May 27: Class war rants can’t change democratic will of the people

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From:Brian Johnston, Leeds.

LESS than 24 hours after the election, the left wing rent-a-crowd took to the street – an alliance of well-heeled show ponies, keyboard Twitterati and trolls of social media denouncing the democratic will of the people.

The rise of this nasty, pampered, intolerant left brigade is alarming.

They shout down any opinion but their own at public meetings and media debates, hissing and booing anyone who dares to mouth right-wing opinion.

They arrogantly write off 11.3 million people who voted Tory as “scum”. Veteran class warrior Neil Kinnock spewed forth with “those who voted Tory are self-deluded”. It’s called democracy, brother! This noisy leftie brigade live their life on Twitter and Facebook, dominated by student politicising nonsense, blinkered from reality.

No wonder it comes as a shock in the real world when they confront the millions who repudiate their nasty views at the ballot box. The class warriors who trashed Westminster were not the so-called downtrodden, the starving food bank millions that the left love to portray, but the well-heeled, enjoying the fruits of a capitalist paradise.

Socialist hypocrites all, the lot of them. The real vandals are not in No 10, but the blinkered intolerant lefties.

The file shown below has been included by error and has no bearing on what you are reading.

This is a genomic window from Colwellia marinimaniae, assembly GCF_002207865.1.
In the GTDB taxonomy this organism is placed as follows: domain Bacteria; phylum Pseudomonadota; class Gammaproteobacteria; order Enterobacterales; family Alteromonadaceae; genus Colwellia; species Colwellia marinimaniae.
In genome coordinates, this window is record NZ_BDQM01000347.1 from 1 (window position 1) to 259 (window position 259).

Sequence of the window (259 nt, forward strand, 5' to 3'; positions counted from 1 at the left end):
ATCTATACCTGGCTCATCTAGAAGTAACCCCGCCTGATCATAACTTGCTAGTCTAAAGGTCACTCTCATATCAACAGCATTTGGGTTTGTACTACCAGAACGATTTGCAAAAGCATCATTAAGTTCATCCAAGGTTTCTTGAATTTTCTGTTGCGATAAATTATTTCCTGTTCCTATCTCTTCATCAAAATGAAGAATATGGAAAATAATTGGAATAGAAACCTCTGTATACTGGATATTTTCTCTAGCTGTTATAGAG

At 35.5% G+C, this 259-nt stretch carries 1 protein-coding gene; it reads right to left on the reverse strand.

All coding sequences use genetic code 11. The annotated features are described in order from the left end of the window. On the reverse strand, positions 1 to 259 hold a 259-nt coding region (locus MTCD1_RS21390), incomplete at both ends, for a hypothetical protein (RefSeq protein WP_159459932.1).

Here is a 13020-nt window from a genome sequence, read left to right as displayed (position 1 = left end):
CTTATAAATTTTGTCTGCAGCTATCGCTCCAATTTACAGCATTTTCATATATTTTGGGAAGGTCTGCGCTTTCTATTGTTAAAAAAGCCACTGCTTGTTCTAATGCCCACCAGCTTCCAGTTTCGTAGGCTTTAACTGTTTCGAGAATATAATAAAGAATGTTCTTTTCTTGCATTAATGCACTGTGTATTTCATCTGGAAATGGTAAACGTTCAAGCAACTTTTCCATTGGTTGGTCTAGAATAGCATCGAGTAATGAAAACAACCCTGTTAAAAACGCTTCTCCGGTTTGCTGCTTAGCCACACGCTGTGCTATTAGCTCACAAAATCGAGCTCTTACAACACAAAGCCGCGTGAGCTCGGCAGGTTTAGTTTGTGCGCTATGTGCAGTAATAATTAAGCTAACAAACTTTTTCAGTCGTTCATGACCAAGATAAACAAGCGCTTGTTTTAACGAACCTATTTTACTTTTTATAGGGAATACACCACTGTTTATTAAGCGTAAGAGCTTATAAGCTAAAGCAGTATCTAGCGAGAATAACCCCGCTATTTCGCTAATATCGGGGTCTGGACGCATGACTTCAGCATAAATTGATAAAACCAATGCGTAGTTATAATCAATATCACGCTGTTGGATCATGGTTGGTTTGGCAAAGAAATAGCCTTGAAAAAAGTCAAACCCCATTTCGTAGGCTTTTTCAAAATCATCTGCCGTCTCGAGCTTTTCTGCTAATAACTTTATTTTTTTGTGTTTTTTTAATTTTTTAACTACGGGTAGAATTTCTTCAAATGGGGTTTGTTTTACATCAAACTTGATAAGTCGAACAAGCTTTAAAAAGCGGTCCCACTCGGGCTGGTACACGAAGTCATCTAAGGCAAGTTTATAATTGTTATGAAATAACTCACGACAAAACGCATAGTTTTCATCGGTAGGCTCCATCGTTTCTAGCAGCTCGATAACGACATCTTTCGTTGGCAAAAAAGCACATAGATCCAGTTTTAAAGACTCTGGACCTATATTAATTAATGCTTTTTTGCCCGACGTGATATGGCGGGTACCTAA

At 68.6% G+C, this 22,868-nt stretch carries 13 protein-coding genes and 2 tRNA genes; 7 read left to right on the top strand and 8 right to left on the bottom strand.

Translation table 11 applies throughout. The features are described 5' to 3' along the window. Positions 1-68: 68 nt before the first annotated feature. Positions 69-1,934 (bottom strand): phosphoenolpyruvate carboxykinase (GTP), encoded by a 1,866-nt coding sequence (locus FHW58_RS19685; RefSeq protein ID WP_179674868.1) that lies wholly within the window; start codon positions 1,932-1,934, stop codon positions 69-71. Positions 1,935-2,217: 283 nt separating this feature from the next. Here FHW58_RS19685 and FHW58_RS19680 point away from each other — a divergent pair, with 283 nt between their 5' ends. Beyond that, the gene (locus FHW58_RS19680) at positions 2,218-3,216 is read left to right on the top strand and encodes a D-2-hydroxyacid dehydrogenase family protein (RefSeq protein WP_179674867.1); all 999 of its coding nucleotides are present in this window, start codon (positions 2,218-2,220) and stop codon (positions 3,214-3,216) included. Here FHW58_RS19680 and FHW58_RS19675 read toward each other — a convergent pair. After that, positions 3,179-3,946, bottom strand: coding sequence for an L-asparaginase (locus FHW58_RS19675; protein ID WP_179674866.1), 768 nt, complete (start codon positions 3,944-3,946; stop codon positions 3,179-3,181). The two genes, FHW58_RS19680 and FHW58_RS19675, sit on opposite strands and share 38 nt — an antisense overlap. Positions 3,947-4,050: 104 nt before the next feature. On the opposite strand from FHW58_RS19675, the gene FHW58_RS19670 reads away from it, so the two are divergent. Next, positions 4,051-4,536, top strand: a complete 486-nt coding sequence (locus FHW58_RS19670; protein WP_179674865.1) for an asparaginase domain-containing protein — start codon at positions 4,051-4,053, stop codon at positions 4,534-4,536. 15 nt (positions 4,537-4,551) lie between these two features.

From: John Meethan, Arthington Lane, Pool-in-Wharfedale.

PLEASE stop publishing such ill-conceived, inarticulate and, above all, right-wing blether on your letters page. A more balanced, Ukip-free approach would be most welcome.

From: John Riseley, Harrogate.

A BACKLASH from business leaders against David Cameron’s crackdown on migrants is said to be expected. If the public are told which leaders object, we may be able to address their concern over labour shortages by reducing demand for their services through a boycott.

If, for example, they are in the pizza delivery business then we may discover that we are capable of carrying pizzas home from the supermarket ourselves and putting them in the oven. In fact a whole range of domestic food preparation tasks, from making our own sandwiches to cooking actual meals, could take pressure off household budgets as well as the market for paid labour.

This would, of courseinvolve us taking a considerable burden upon ourselves. I think, however, that a nation which fought two world wars may still be capable of such sacrifice.